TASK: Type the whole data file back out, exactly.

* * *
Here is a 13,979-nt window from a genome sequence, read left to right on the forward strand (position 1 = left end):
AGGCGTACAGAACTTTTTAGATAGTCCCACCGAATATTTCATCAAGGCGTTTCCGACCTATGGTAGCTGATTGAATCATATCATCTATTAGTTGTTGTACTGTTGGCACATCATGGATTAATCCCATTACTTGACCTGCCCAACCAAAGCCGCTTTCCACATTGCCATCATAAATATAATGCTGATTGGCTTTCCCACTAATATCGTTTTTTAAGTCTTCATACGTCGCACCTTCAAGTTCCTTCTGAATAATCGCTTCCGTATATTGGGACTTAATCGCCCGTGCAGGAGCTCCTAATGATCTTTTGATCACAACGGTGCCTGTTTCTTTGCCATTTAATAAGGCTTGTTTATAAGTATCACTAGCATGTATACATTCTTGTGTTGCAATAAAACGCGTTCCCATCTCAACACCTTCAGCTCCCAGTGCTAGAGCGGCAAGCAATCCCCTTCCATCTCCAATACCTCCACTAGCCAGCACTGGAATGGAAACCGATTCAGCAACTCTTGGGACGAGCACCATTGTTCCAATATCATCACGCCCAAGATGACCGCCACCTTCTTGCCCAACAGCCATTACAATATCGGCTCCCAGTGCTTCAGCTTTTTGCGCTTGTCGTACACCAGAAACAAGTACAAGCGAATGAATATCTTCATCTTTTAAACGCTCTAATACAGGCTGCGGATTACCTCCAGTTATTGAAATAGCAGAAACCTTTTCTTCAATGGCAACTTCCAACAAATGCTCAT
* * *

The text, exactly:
Here is a 13,979-nt window from a genome sequence, read left to right on the forward strand (position 1 = left end):
AGGCGTACAGAACTTTTTAGATAGTCCCACCGAATATTTCATCAAGGCGTTTCCGACCTATGGTAGCTGATTGAATCATATCATCTATTAGTTGTTGTACTGTTGGCACATCATGGATTAATCCCATTACTTGACCTGCCCAACCAAAGCCGCTTTCCACATTGCCATCATAAATATAATGCTGATTGGCTTTCCCACTAATATCGTTTTTTAAGTCTTCATACGTCGCACCTTCAAGTTCCTTCTGAATAATCGCTTCCGTATATTGGGACTTAATCGCCCGTGCAGGAGCTCCTAATGATCTTTTGATCACAACGGTGCCTGTTTCTTTGCCATTTAATAAGGCTTGTTTATAAGTATCACTAGCATGTATACATTCTTGTGTTGCAATAAAACGCGTTCCCATCTCAACACCTTCAGCTCCCAGTGCTAGAGCGGCAAGCAATCCCCTTCCATCTCCAATACCTCCACTAGCCAGCACTGGAATGGAAACCGATTCAGCAACTCTTGGGACGAGCACCATTGTTCCAATATCATCACGCCCAAGATGACCGCCACCTTCTTGCCCAACAGCCATTACAATATCGGCTCCCAGTGCTTCAGCTTTTTGCGCTTGTCGTACACCAGAAACAAGTACAAGCGAATGAATATCTTCATCTTTTAAACGCTCTAATACAGGCTGCGGATTACCTCCAGTTATTGAAATAGCAGAAACCTTTTCTTCAATGGCAACTTCCAACAAATGCTCAT